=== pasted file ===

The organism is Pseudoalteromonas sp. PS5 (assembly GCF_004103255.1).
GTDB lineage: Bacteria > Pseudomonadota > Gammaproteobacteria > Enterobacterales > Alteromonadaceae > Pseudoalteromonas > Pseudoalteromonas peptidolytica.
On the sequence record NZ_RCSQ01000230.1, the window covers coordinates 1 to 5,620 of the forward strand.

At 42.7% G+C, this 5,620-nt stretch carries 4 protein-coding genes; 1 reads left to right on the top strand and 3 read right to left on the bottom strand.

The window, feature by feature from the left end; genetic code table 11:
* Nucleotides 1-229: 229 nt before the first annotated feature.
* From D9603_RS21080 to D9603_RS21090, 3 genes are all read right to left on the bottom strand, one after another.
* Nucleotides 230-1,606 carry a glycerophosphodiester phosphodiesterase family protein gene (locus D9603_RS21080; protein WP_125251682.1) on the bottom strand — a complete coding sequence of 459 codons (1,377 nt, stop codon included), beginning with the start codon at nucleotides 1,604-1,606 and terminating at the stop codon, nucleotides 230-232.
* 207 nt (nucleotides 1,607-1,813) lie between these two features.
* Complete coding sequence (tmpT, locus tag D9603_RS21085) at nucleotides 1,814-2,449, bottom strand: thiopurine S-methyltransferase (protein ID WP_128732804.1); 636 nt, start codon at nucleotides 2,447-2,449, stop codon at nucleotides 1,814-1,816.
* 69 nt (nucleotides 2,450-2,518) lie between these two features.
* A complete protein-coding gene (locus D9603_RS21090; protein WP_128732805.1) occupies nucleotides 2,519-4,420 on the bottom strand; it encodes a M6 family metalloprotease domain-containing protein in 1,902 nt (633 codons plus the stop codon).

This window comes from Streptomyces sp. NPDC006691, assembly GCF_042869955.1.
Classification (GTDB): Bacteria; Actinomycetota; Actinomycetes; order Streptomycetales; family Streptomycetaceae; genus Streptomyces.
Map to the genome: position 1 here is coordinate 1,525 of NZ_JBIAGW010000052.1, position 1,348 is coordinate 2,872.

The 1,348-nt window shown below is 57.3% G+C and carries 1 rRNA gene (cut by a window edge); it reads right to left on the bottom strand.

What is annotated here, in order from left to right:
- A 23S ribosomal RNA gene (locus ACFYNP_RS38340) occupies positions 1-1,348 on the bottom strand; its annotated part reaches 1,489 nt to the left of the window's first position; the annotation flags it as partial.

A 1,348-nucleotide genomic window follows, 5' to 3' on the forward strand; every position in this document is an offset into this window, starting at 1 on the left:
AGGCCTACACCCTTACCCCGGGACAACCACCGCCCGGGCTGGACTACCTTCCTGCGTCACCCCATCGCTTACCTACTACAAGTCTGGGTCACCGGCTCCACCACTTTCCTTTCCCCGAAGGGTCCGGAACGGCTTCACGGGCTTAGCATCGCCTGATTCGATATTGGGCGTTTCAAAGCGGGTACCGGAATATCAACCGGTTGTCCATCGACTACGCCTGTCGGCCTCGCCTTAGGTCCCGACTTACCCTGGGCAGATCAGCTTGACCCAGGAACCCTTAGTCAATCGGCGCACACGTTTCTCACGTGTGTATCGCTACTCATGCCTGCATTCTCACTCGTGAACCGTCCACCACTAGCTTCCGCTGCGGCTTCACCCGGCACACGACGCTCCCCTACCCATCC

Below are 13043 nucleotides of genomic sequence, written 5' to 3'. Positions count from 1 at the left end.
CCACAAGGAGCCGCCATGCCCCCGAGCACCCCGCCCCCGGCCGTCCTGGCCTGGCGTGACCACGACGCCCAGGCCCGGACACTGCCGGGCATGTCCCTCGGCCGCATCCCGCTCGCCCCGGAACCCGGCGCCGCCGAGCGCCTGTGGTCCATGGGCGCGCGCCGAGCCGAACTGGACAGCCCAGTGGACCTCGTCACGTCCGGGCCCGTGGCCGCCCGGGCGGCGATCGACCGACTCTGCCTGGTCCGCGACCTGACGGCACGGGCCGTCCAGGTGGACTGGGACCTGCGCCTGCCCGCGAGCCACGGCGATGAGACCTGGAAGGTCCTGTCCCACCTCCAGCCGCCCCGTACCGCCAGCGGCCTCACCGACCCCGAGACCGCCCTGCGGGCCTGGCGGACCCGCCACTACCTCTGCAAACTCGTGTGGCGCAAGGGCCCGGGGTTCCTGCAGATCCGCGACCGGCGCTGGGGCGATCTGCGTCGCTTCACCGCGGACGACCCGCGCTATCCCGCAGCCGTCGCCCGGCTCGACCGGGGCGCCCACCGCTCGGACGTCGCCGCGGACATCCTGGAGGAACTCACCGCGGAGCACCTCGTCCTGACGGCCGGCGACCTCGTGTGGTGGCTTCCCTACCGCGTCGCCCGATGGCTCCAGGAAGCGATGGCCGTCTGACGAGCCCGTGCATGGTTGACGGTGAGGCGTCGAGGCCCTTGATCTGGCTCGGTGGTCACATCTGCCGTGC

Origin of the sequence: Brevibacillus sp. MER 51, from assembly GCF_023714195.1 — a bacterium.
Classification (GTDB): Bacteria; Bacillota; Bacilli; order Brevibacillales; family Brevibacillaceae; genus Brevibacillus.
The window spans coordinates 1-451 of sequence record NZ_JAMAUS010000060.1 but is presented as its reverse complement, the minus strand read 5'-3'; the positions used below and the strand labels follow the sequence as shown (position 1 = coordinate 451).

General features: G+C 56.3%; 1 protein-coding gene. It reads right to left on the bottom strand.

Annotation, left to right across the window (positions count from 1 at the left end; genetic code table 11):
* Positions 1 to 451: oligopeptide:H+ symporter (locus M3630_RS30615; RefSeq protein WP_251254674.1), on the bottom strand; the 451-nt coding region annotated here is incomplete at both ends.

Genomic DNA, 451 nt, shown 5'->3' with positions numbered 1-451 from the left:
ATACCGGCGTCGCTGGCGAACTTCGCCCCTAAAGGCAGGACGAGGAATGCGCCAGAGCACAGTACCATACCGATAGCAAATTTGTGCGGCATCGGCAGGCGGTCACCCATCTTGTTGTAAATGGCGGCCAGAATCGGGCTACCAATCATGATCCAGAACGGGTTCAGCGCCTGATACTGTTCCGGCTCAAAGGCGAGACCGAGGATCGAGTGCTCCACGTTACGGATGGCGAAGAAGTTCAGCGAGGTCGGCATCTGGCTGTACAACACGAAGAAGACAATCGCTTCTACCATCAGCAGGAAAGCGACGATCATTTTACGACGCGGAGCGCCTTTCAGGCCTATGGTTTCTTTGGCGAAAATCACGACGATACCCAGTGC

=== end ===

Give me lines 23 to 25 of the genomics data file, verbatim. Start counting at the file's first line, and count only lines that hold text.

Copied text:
Origin of the sequence: Brevibacillus sp. MER 51, from assembly GCF_023714195.1 — a bacterium.
Classification (GTDB): Bacteria; Bacillota; Bacilli; order Brevibacillales; family Brevibacillaceae; genus Brevibacillus.
The window spans coordinates 1-451 of sequence record NZ_JAMAUS010000060.1 but is presented as its reverse complement, the minus strand read 5'-3'; the positions used below and the strand labels follow the sequence as shown (position 1 = coordinate 451).